If you’re a new investor, the idea of a dividend might not be at the forefront of your mind. But this payment can make a big difference in your portfolio, if you understand it properly.
When we talk about how owning a share means being a part owner in a company, it can feel like an abstract concept. After all, unless you own most of the shares, you have no real decision power, and no other special privileges.
But the dividend is one of those things where being a part owner of a company becomes much more real. As owner, you’re entitled to a portion of the company’s profits. The dividend is the way the company distributes those profits to the shareholders.
Now, companies need a bit of their profits to keep the business running. So the executives usually declare a dividend at some point after the end of the fiscal year, which is paid out after shareholders vote to approve it. How much of the profits are passed down to shareholders is called the payout ratio.
Let’s use an example to figure out how this works in real life. Let’s say Company X made 500 million in profit last year, and has 100 million shares outstanding. That means they made about 5 euros per share in profit. They decide on a payout ratio of 43%, which is relatively industry standard. That means they’ll declare a dividend of 2.15 euros. So if you own one share of the company, you’ll get 2.15 euros. If you own 100, you’ll get 215 euros, and so on.
There are different ways to use dividends. Some people like to take the money to spend. There are people who try to build up an investment portfolio large enough that they can live entirely off the dividends, though this requires a large upfront investment.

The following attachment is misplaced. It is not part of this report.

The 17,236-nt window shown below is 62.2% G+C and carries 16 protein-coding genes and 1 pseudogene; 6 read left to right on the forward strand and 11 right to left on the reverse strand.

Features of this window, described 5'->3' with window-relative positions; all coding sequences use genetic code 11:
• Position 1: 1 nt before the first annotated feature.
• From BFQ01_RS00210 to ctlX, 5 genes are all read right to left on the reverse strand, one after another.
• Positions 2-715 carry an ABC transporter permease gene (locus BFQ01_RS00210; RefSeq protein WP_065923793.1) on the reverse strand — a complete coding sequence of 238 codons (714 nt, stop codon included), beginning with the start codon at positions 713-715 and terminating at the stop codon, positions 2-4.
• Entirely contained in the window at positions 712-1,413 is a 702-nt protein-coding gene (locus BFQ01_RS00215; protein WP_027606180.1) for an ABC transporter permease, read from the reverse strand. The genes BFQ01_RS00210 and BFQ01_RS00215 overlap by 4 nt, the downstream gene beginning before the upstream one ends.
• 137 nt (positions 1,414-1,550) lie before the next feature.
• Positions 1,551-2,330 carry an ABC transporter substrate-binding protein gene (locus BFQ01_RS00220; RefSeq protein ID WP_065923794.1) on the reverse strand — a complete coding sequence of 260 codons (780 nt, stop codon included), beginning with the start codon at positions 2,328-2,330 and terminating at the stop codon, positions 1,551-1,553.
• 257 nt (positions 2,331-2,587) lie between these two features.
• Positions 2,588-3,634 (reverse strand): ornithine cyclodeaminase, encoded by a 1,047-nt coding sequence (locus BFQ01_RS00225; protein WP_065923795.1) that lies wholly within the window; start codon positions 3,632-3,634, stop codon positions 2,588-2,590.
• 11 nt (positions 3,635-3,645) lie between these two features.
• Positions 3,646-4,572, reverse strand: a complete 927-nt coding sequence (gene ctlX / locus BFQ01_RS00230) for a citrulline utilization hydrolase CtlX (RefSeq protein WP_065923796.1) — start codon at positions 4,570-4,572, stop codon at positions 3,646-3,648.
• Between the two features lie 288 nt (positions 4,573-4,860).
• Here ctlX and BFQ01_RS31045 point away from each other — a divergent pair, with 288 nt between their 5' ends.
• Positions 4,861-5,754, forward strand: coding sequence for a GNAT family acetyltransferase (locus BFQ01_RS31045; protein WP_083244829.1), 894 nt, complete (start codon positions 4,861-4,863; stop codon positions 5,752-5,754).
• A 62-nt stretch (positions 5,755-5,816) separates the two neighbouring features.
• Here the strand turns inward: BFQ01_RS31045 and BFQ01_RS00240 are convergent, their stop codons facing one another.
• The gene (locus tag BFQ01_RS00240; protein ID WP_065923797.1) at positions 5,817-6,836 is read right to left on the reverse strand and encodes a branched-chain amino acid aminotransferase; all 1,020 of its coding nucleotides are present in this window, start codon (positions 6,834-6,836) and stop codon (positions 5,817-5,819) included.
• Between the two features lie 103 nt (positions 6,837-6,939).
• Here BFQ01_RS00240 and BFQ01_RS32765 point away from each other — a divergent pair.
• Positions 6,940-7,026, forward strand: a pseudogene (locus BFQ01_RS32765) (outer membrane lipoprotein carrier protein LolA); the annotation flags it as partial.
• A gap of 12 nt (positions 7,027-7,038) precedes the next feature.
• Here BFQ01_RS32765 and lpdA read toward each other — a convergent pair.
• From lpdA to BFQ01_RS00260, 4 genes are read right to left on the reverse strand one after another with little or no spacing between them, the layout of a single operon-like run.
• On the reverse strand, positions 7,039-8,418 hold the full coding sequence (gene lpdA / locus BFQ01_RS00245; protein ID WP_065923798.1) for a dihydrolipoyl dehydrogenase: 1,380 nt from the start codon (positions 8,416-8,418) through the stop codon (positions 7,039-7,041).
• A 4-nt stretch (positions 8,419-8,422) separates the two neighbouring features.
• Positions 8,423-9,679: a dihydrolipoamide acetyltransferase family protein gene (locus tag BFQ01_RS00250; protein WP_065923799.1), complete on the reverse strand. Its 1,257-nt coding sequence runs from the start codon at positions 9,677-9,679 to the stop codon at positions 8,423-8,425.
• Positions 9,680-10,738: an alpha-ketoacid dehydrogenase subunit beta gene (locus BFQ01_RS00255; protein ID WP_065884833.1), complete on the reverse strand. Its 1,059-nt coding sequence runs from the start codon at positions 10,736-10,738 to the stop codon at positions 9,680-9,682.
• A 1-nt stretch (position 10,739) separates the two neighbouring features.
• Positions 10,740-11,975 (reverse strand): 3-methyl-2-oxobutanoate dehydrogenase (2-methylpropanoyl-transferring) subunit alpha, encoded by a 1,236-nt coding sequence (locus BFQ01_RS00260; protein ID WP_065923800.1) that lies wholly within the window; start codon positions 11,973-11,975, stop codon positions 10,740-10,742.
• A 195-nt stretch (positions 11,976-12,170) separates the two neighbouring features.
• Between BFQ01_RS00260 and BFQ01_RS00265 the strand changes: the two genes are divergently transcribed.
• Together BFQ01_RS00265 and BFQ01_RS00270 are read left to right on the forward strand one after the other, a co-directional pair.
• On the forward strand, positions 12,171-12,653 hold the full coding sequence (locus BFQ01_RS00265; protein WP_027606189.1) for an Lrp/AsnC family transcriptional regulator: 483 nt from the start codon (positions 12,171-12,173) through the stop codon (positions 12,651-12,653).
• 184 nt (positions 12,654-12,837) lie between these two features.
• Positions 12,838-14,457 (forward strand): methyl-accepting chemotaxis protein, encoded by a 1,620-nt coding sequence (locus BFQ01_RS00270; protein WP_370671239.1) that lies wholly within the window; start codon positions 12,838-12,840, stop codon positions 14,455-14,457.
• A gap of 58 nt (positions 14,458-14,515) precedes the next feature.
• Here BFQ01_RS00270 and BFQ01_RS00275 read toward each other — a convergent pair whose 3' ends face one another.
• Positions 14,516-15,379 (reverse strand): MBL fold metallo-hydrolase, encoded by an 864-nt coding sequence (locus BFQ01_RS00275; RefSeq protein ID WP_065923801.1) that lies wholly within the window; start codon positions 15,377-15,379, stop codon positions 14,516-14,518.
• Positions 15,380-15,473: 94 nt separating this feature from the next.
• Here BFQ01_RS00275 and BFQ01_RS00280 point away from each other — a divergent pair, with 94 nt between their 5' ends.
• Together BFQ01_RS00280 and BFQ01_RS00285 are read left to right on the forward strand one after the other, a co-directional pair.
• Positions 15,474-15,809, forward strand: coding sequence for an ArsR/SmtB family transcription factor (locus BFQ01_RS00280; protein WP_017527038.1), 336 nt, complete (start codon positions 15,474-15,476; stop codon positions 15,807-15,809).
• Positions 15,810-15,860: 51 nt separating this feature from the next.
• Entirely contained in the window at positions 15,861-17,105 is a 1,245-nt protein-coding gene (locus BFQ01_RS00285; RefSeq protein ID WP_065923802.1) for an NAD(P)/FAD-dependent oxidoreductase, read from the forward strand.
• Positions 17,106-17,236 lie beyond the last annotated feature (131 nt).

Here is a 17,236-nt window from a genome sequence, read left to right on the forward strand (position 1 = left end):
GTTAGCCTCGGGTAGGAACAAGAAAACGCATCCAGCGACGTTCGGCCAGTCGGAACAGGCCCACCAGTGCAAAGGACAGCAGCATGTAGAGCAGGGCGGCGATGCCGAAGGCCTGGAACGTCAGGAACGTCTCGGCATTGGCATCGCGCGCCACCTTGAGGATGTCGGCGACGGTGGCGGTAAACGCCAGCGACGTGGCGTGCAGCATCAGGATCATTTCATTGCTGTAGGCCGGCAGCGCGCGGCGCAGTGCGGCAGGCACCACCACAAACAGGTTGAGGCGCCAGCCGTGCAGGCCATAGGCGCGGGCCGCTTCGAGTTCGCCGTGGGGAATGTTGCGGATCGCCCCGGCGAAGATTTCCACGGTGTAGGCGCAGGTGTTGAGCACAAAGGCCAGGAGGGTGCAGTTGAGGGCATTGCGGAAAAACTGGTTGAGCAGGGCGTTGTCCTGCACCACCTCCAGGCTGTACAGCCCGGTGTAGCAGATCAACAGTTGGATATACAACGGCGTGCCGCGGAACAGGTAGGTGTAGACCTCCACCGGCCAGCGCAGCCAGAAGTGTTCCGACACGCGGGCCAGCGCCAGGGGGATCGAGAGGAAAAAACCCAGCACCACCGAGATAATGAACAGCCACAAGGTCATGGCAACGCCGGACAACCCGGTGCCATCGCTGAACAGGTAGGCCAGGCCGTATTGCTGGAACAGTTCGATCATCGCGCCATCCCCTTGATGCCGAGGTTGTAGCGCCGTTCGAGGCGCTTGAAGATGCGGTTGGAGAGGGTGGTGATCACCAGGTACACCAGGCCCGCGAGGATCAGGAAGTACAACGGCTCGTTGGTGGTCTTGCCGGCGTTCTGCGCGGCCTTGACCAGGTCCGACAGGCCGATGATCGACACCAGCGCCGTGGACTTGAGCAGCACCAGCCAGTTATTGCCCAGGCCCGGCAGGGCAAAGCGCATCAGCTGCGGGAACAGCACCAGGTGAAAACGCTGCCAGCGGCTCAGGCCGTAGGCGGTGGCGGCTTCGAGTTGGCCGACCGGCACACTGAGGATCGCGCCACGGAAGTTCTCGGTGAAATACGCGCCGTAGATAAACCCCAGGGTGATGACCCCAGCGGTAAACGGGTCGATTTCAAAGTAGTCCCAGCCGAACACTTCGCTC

The other option is to reinvest. That means they buy new shares of the company out of the proceeds of the dividend. This is a popular enough tactic that many trading platforms, brokers and funds allow you to do this automatically. When people talk about the return of a share over multiple years, they often include reinvested dividends in the calculation.
It’s worth it to do some research on dividend-friendly stocks. Keep in mind that you’re getting paid for risk — the higher the dividend, the more risky the bet on the company is. But a good dividend can often make a nice difference for your portfolio.
One last thing: keep an eye on the ex-dividend day. That’s the last day where a share can be bought to still receive that year’s dividend payment. After that day, the share price typically drops by the amount of the dividend. So if a share is trading at 50 euros, and has a 2 euro dividend, it generally should drop to 48 euros on the ex dividend day. This isn’t calculated as a share drop the way other drops might be — it’s simply the value of the dividend being taken out now that buyers can’t receive it anymore.